These make for absolutely adorable ornaments to hang on the tree. You can challenge your kids to make them unique, and maybe even put their names on the back with the day so you can remember years later how old your children were when they made it. What's really great in our home is the unique way they turn out with a couple toddlers putting them together.
- Pieces of white felt paper
- Small piece of orange felt paper
- Colored buttons
- Fishing wire
- Permanent black marker
- Start by cutting circles of three different sizes in your white foam paper. You might try a protractor, or finding a variety of glasses with bottoms of the right sizes you prefer. You can then just draw or trace your circles without having to freehand them.
- On your orange foam paper, you may just want to draw carrot shaped noses to cut out for your snowmen ornaments.
- Finally cut out an appropriate length of ribbon for a scarf you can tie around your snowman's neck and cut fringe in the ends with your scissors.
- Now it's time to assemble your snowman. Start by cutting a piece of fishing line long enough to cover the length of your snowman's body, and enough to tie into a loop to hang onto the tree.
- You can either do this part for your kids with a hot glue gun and hot glue sticks, as this will dry almost immediately allowing them to continue, or let them use Elmer's glue, which will need to dry overnight before using.
- Line up your snowman circles in the proper shape for a snowman and glue the fishing line to the length of your snowman, leaving the remaining fishing line over the top of the snowman's head so it can be tied into a loop.
- Once the glue has dried, turn the snowman over so the fishing line is on the back and the smallest circle is at the top.
- Glue your orange nose to the middle of the face of your snowman, draw two eyes above the nose, and a coal mouth (hopefully smiling) with your permanent marker.
- Glue buttons down the front of your snowman, and finally tie the ribbon around his neck for a scarf.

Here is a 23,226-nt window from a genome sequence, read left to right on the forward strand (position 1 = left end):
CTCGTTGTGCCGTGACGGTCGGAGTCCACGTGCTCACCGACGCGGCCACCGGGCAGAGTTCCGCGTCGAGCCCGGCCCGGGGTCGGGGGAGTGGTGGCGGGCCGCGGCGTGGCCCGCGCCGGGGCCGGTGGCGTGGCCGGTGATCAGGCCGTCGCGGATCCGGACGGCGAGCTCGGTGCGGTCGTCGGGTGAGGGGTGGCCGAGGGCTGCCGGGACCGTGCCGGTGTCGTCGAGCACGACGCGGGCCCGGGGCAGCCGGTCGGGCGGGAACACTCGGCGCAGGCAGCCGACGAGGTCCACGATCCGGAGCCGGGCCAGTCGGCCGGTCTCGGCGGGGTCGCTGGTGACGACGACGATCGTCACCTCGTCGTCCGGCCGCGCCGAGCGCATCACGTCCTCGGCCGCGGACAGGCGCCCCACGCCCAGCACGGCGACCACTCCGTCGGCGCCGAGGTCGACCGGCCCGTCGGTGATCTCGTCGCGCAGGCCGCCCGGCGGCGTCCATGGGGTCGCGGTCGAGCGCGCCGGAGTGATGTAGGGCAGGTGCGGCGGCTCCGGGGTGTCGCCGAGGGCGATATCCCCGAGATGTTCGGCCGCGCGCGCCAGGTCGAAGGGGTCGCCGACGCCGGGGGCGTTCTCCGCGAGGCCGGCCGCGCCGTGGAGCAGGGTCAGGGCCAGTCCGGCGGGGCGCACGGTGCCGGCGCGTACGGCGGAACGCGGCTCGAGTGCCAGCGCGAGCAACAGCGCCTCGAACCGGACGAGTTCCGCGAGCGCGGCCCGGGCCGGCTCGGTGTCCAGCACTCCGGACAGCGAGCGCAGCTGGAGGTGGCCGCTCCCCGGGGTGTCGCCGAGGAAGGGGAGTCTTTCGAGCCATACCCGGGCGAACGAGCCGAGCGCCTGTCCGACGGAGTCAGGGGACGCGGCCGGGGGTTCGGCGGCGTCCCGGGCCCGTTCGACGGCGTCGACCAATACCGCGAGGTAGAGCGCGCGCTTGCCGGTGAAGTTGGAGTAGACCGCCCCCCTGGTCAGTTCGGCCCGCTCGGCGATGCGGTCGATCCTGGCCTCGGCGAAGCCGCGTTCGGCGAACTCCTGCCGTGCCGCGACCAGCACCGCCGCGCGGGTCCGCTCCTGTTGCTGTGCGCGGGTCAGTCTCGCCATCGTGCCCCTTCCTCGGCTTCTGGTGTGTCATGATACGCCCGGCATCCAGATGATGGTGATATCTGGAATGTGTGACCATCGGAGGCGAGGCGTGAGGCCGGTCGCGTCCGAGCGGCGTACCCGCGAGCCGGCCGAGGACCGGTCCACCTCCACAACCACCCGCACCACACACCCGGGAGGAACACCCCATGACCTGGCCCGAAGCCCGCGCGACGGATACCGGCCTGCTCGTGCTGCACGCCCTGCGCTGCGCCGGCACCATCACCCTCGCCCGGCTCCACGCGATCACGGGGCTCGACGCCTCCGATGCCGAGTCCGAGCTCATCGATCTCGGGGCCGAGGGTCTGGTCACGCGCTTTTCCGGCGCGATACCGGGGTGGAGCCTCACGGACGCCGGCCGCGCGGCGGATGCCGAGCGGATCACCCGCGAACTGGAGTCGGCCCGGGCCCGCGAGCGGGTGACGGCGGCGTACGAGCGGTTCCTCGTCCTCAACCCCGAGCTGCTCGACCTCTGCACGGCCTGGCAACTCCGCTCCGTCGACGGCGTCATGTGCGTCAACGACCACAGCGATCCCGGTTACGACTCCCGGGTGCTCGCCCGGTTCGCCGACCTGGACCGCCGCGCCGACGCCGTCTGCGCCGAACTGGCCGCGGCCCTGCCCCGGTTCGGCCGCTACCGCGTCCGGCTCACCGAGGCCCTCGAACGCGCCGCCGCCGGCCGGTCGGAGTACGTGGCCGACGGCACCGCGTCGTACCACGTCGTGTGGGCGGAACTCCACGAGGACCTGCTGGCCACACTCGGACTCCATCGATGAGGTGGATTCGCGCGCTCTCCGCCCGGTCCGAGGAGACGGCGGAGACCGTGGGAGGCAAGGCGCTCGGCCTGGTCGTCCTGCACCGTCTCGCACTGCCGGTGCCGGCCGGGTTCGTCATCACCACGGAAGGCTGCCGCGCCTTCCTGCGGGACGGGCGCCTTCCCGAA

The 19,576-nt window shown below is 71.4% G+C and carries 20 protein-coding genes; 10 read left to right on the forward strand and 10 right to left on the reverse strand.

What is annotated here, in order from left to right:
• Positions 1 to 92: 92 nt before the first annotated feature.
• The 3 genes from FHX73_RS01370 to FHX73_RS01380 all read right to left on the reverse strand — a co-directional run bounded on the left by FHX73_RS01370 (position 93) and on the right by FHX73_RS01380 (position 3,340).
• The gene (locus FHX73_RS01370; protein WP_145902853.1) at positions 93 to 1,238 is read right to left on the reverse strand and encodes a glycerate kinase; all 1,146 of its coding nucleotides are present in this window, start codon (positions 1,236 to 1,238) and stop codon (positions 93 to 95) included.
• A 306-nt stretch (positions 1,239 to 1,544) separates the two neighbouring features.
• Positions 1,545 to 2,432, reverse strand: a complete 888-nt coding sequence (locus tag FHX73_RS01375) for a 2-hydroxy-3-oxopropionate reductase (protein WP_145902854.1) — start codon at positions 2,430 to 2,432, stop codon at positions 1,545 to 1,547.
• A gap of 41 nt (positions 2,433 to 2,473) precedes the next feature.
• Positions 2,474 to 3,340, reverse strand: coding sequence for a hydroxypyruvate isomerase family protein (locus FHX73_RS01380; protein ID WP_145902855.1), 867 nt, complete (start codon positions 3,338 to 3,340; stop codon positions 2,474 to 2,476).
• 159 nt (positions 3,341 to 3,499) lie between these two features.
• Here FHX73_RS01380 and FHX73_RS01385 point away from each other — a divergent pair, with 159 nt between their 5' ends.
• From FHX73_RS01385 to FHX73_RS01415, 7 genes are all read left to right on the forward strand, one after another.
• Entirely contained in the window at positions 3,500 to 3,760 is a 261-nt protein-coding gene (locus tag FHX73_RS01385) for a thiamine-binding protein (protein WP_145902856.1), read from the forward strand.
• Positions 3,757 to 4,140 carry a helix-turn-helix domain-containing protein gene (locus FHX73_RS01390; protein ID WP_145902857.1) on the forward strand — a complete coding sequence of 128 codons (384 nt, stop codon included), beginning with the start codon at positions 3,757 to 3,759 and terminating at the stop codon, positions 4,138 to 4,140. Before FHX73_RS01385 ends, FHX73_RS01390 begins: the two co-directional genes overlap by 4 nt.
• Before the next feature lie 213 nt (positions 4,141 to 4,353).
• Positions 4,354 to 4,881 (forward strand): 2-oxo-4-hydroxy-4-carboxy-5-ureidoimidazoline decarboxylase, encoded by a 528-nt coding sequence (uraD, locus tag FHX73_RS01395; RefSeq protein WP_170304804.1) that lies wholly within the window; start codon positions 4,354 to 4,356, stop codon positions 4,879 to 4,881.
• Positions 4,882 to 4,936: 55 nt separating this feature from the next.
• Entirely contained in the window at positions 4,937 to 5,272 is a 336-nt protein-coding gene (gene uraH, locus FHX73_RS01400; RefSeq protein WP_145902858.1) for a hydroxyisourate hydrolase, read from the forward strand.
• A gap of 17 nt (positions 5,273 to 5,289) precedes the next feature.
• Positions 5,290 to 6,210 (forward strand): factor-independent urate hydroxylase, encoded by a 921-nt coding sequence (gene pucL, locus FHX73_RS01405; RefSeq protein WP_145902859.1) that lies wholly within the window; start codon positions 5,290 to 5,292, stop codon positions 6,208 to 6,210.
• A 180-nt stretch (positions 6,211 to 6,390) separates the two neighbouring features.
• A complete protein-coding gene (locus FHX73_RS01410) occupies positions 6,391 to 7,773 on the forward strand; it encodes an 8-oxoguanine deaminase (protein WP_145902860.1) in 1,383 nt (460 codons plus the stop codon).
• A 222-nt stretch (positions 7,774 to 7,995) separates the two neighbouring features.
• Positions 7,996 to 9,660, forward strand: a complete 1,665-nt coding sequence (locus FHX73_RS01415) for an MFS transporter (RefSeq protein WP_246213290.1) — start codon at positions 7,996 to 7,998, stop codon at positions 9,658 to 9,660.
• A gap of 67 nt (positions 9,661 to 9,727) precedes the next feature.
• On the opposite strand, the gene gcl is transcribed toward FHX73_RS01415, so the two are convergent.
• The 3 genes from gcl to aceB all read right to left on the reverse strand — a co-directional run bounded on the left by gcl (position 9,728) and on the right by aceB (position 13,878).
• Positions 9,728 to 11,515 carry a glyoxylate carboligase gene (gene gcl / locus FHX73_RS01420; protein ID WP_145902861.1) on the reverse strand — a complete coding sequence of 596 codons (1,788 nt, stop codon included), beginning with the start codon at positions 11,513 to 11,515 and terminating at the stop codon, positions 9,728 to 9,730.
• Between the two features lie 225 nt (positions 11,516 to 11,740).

- You may glue the different pieces of the snowman on with a hot glue gun and glue sticks for your child, or simply allow him or her to glue them on with Elmer's glue. Remember when using Elmer's glue, the snowman will need an appropriate time to dry before it can be handled again.
Plastic Cup Snow Globe Ornaments
What a precious little snow globe that your kids can make themselves! Hang it from the tree or display them on a shelf. I encouraged my little one to come up with different scenes as if he were putting together a whole town on our Christmas tree (or around our home), and he was so creative. With just a few 10cent packages of plastic figures from Hobby Lobby or Wal-mart, we had a lot of fun making a bunch of these.
- 9-ounce clear plastic cup
- Silver poster board
- Craft scissors
- Polyester batting
- Miniature trees
- Miniature animals or people
- Metallic beads
- Fishing wire
- Elmer's glue (or hot glue gun and glue sticks)
- You will want to begin by tracing the open side of your plastic cup on the back side of your silver poster board.
- With your craft scissors, cut your circle out outside of the line that you drew by about 1/8 of an inch.
- Lay your circle, silver side up, flat on the table. Cut a little bit of batting out to cover your circle. Remember it should fit inside your cup when placed on top.
- Pull it apart and fashion it in a circle so that silver is showing in the center. Simultaneously fit your miniature trees and animals amongst your polyester batting, and glue them all down. I suggest using a hot glue glue so that it will glue down right away and stay in the form that your child(ren) wants.
- Poke a hole in the bottom of your plastic cup if you are using it as an ornament.
- Cut a piece of fishing line about 5 inches long. Tie a tight knot in one side and slide one bead onto the line.